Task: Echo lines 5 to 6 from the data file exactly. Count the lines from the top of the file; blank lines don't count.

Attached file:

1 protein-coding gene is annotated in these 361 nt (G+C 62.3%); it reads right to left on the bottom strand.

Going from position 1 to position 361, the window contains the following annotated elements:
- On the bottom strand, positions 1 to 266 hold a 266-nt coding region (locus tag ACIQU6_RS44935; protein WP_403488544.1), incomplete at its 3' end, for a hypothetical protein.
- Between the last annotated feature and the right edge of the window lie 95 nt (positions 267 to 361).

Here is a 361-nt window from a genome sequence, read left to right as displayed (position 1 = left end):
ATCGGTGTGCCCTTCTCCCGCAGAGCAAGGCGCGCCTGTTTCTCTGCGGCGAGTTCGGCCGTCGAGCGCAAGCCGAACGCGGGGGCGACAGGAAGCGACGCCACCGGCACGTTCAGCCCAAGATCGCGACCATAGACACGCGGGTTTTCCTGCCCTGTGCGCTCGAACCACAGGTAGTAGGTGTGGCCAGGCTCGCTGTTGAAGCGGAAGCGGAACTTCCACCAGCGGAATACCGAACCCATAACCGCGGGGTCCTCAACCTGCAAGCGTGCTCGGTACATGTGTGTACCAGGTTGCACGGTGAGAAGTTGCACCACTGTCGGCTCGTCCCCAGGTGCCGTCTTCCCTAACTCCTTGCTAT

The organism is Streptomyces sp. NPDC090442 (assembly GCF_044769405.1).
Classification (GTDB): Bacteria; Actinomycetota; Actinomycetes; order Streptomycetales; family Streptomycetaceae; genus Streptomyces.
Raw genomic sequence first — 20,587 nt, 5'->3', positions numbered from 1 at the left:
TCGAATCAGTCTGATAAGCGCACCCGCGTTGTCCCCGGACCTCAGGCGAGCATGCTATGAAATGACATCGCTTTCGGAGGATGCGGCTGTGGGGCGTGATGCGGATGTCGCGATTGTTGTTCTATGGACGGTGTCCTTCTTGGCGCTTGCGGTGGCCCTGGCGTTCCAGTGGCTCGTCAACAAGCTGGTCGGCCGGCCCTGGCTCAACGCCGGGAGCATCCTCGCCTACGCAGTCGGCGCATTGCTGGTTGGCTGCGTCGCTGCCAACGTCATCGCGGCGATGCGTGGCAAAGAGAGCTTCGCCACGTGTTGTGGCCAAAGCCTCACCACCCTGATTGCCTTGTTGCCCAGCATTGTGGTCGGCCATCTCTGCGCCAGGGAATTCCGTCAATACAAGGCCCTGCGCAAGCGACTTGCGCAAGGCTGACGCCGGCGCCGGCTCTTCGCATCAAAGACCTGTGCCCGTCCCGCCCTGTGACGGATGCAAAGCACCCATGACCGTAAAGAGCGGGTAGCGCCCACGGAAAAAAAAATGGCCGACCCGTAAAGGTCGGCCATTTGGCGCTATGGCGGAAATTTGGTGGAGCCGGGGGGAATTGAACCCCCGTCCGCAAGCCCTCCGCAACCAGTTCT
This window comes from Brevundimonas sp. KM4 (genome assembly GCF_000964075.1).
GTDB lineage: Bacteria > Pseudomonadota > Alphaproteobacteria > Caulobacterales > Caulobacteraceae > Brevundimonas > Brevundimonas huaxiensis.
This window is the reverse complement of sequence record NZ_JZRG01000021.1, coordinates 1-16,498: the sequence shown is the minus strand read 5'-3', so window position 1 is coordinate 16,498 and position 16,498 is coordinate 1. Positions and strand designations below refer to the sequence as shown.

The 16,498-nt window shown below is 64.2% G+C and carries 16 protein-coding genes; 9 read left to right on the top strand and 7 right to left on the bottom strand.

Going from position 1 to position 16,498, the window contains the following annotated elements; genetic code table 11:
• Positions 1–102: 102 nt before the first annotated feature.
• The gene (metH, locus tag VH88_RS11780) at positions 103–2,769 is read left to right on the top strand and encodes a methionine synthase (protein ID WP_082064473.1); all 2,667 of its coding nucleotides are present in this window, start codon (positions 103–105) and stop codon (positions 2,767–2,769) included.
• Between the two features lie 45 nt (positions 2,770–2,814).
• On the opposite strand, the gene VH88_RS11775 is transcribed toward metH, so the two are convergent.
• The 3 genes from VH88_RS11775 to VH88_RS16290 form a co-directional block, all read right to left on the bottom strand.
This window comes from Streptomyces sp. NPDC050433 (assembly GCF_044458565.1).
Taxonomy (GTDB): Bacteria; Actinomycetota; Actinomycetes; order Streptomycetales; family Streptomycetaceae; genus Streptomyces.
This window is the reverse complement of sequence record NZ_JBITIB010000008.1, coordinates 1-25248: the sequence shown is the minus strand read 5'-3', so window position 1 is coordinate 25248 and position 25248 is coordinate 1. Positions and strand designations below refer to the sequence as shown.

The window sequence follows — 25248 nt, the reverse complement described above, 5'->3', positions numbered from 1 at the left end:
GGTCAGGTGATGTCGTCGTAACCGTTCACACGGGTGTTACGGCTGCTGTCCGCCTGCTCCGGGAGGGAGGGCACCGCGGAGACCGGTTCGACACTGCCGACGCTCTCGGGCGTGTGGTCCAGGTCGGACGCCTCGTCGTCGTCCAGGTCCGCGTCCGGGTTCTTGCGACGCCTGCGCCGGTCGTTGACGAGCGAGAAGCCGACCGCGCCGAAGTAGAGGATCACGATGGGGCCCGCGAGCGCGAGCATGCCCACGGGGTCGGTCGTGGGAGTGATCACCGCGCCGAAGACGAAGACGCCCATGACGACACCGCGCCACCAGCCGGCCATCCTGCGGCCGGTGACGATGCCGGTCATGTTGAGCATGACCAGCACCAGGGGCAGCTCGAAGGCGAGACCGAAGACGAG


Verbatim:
Here is a 361-nt window from a genome sequence, read left to right as displayed (position 1 = left end):
ATCGGTGTGCCCTTCTCCCGCAGAGCAAGGCGCGCCTGTTTCTCTGCGGCGAGTTCGGCCGTCGAGCGCAAGCCGAACGCGGGGGCGACAGGAAGCGACGCCACCGGCACGTTCAGCCCAAGATCGCGACCATAGACACGCGGGTTTTCCTGCCCTGTGCGCTCGAACCACAGGTAGTAGGTGTGGCCAGGCTCGCTGTTGAAGCGGAAGCGGAACTTCCACCAGCGGAATACCGAACCCATAACCGCGGGGTCCTCAACCTGCAAGCGTGCTCGGTACATGTGTGTACCAGGTTGCACGGTGAGAAGTTGCACCACTGTCGGCTCGTCCCCAGGTGCCGTCTTCCCTAACTCCTTGCTAT